The tool can be magnetic so as to hold spheres made from paramagnetic metals such as nickel. A tooling insert can be placed in the mold to accommodate the spheres so that simply changing the tool insert can mold different patterns. The tool insert can also be a sacrificial and temporary system that is removed after the molded part is ejected from the mold. The spheres can be plated prior to molding to prevent corrosion or to improve bondability and solderability. The spheres can be treated prior to molding to enhance bonding to the molding plastic using plasma, arc discharge and other processes for cleaning and activating the surface that are well-known. Spheres can also be coated with a primer to enhance bonding to the plastic or to produce a hermetic seal. However, the primer cannot interfere with bonding or soldering, otherwise it must be removed after molding. The sphere shape can be slightly elliptical but a symmetrical sphere is preferred for ease of handling and for ease of sphere manufacture.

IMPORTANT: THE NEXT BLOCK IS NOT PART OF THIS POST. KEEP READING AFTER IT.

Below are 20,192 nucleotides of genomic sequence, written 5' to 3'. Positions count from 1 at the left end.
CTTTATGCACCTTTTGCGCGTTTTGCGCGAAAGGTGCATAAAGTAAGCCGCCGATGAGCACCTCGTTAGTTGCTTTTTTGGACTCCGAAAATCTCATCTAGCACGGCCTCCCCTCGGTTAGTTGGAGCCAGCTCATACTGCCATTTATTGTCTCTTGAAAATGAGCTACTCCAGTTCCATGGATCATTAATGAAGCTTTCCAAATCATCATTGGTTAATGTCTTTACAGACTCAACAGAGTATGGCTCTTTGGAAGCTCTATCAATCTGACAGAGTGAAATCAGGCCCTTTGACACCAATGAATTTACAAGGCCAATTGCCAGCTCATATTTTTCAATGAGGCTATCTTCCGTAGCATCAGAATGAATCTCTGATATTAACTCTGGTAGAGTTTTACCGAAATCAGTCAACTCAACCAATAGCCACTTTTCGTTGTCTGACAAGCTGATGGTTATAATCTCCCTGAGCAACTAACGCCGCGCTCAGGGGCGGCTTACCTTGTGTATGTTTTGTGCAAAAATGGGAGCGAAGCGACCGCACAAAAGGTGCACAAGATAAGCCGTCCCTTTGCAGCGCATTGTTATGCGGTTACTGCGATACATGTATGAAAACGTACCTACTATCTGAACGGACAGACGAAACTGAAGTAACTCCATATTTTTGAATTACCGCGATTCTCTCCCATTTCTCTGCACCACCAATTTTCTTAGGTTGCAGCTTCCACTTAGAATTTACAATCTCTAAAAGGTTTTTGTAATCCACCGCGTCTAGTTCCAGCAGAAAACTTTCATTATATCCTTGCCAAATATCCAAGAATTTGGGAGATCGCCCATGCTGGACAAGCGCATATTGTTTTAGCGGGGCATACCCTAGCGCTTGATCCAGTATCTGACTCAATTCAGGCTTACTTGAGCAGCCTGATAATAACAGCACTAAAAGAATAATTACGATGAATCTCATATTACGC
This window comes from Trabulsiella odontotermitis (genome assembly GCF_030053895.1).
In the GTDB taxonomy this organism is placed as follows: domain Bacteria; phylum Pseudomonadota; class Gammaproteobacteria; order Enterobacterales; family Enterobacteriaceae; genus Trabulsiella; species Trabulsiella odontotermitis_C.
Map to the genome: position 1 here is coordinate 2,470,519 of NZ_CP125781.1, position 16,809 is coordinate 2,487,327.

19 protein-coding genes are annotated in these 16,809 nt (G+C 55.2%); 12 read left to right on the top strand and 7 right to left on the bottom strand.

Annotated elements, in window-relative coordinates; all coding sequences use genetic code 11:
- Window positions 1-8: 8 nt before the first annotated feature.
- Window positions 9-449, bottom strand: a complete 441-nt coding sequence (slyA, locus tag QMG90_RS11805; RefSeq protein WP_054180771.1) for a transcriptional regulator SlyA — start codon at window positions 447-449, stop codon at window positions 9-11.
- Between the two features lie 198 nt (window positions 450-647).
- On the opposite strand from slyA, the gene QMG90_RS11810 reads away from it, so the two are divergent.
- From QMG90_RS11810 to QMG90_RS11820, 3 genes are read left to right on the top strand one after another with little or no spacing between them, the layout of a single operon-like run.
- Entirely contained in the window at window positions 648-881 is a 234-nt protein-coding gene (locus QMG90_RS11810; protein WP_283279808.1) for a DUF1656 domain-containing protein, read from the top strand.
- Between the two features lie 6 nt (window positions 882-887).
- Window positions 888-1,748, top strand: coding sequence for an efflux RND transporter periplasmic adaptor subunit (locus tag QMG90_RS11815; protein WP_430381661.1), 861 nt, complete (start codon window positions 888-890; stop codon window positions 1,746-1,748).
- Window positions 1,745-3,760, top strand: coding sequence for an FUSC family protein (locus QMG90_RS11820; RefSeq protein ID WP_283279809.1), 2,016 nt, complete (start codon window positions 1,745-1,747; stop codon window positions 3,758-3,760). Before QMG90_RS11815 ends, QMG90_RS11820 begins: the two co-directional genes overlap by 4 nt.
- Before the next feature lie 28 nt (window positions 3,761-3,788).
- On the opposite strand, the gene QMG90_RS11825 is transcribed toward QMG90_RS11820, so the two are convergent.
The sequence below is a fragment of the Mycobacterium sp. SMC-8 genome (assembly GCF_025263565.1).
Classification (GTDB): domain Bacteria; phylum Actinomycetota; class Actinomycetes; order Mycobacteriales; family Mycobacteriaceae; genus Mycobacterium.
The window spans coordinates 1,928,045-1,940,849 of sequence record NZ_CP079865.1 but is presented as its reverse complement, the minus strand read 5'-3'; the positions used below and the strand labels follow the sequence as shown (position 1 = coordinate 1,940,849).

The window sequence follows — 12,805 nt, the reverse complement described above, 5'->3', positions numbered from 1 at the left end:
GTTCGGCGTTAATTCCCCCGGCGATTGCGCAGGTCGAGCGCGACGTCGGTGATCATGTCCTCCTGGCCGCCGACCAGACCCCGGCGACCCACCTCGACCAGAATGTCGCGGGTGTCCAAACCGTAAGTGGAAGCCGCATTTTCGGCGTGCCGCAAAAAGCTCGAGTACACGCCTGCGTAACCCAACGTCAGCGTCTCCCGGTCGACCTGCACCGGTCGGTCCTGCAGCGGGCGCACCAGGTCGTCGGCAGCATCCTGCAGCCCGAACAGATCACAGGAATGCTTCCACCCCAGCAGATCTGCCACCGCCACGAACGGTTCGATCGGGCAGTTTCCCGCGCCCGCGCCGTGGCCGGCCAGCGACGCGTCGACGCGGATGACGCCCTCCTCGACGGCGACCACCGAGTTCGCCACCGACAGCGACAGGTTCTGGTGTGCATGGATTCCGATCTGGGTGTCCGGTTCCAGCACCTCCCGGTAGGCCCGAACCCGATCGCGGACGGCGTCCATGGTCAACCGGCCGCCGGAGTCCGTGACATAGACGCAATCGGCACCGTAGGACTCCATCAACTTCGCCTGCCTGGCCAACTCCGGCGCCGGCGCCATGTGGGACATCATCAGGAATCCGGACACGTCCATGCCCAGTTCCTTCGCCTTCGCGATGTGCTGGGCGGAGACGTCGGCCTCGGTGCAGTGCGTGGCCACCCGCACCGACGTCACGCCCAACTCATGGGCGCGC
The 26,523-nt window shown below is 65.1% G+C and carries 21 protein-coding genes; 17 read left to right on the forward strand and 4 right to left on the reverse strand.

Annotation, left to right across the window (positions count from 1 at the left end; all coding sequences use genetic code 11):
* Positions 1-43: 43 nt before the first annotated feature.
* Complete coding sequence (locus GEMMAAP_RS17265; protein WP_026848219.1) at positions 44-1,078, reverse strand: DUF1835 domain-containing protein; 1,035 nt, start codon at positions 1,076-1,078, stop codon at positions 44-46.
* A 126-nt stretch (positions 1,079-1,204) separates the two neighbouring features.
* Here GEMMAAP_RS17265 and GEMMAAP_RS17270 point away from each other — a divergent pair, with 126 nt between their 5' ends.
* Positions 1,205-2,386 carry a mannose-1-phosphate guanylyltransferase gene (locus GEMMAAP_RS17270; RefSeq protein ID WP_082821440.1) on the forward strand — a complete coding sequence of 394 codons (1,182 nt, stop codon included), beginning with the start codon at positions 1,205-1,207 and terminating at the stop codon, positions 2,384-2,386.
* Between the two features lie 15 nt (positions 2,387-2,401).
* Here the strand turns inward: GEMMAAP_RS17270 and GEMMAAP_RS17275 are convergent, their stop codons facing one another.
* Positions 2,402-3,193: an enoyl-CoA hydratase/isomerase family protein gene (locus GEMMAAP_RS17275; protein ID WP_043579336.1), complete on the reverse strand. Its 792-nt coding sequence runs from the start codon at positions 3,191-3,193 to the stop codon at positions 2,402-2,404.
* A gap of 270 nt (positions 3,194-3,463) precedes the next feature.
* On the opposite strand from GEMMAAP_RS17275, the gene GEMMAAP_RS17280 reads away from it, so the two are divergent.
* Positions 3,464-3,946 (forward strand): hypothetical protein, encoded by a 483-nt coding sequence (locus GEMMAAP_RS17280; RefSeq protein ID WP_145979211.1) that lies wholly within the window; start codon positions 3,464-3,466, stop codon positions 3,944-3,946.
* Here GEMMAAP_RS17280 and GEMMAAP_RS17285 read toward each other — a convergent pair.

The conductive spheres can protrude from both the top (package interior) and bottom. However, the bottom part of the sphere can be flush with the plastic with access accomplished by skiving, or grind off some of the plastic. This will expose the conductive sphere that becomes planar in the process, and also remove any coating or plating. This is advantageous when the spheres are plated with gold for wire bonding and the gold on the bottom would interfere with soldering. Solder balls can be attached to the exposed conductive areas using well-established “balling processes” and equipment (